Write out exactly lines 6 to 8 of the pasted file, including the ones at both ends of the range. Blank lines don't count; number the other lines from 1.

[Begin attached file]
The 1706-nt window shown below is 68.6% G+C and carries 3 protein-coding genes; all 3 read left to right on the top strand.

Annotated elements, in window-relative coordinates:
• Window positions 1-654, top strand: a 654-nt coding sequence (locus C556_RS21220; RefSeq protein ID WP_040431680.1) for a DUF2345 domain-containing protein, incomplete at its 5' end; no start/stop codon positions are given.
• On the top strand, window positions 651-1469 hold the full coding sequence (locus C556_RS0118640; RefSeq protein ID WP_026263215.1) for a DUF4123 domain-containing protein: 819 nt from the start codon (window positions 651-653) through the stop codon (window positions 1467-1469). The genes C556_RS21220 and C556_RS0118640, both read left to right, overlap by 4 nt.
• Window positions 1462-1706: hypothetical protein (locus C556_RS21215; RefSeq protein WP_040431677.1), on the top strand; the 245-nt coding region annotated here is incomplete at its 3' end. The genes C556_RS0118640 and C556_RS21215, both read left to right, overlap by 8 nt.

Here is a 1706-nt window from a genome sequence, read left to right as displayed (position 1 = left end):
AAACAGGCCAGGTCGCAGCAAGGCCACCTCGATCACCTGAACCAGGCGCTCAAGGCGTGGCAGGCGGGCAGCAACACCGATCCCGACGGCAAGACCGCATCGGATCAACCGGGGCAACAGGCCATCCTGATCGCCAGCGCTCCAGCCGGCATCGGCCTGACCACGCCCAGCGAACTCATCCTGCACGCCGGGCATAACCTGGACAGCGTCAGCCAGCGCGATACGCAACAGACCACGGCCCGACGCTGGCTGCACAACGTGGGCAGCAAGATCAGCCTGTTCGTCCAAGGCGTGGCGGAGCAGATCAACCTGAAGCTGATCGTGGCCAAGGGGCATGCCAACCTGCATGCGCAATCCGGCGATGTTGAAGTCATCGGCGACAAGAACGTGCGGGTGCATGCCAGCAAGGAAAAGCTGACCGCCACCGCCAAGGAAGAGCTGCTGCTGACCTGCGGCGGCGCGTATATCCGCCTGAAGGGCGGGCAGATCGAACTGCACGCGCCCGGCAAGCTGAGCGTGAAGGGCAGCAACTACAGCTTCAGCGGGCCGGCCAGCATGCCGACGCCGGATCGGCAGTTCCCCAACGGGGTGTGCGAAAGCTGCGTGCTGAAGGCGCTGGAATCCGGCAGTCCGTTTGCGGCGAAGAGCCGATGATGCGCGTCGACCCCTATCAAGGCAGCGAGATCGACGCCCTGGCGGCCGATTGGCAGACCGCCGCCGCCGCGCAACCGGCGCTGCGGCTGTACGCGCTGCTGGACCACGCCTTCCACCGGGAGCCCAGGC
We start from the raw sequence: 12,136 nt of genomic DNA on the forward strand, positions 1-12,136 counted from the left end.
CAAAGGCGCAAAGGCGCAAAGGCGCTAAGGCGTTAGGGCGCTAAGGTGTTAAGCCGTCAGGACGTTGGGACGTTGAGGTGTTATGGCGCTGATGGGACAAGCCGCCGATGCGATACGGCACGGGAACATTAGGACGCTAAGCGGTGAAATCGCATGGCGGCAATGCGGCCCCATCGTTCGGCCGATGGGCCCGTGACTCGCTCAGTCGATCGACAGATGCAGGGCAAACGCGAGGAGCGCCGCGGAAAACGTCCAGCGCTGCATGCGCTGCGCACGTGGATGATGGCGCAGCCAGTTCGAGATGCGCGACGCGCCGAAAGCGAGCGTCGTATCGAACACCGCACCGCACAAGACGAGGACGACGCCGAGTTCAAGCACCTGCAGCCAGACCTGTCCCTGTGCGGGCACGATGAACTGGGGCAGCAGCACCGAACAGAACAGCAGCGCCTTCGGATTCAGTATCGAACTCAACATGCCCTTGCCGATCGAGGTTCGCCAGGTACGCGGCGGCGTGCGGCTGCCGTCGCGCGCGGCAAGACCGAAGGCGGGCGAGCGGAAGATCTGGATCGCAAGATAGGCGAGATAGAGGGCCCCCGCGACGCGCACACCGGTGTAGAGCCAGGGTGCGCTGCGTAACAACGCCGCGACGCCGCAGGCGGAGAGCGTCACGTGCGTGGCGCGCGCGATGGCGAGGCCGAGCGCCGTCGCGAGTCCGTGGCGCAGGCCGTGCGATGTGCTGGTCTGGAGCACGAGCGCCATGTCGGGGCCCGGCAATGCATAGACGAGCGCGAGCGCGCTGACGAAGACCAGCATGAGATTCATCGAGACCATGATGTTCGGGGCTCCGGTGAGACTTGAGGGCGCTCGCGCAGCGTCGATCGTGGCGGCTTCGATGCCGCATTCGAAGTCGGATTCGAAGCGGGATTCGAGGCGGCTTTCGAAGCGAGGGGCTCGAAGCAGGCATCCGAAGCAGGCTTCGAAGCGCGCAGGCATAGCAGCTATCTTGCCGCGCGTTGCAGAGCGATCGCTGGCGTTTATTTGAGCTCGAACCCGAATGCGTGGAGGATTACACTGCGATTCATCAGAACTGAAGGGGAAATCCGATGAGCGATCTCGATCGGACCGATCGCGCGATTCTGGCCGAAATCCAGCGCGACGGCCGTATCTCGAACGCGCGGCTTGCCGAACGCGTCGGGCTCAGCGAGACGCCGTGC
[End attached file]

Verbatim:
Here is a 1706-nt window from a genome sequence, read left to right as displayed (position 1 = left end):
AAACAGGCCAGGTCGCAGCAAGGCCACCTCGATCACCTGAACCAGGCGCTCAAGGCGTGGCAGGCGGGCAGCAACACCGATCCCGACGGCAAGACCGCATCGGATCAACCGGGGCAACAGGCCATCCTGATCGCCAGCGCTCCAGCCGGCATCGGCCTGACCACGCCCAGCGAACTCATCCTGCACGCCGGGCATAACCTGGACAGCGTCAGCCAGCGCGATACGCAACAGACCACGGCCCGACGCTGGCTGCACAACGTGGGCAGCAAGATCAGCCTGTTCGTCCAAGGCGTGGCGGAGCAGATCAACCTGAAGCTGATCGTGGCCAAGGGGCATGCCAACCTGCATGCGCAATCCGGCGATGTTGAAGTCATCGGCGACAAGAACGTGCGGGTGCATGCCAGCAAGGAAAAGCTGACCGCCACCGCCAAGGAAGAGCTGCTGCTGACCTGCGGCGGCGCGTATATCCGCCTGAAGGGCGGGCAGATCGAACTGCACGCGCCCGGCAAGCTGAGCGTGAAGGGCAGCAACTACAGCTTCAGCGGGCCGGCCAGCATGCCGACGCCGGATCGGCAGTTCCCCAACGGGGTGTGCGAAAGCTGCGTGCTGAAGGCGCTGGAATCCGGCAGTCCGTTTGCGGCGAAGAGCCGATGATGCGCGTCGACCCCTATCAAGGCAGCGAGATCGACGCCCTGGCGGCCGATTGGCAGACCGCCGCCGCCGCGCAACCGGCGCTGCGGCTGTACGCGCTGCTGGACCACGCCTTCCACCGGGAGCCCAGGC
We start from the raw sequence: 12,136 nt of genomic DNA on the forward strand, positions 1-12,136 counted from the left end.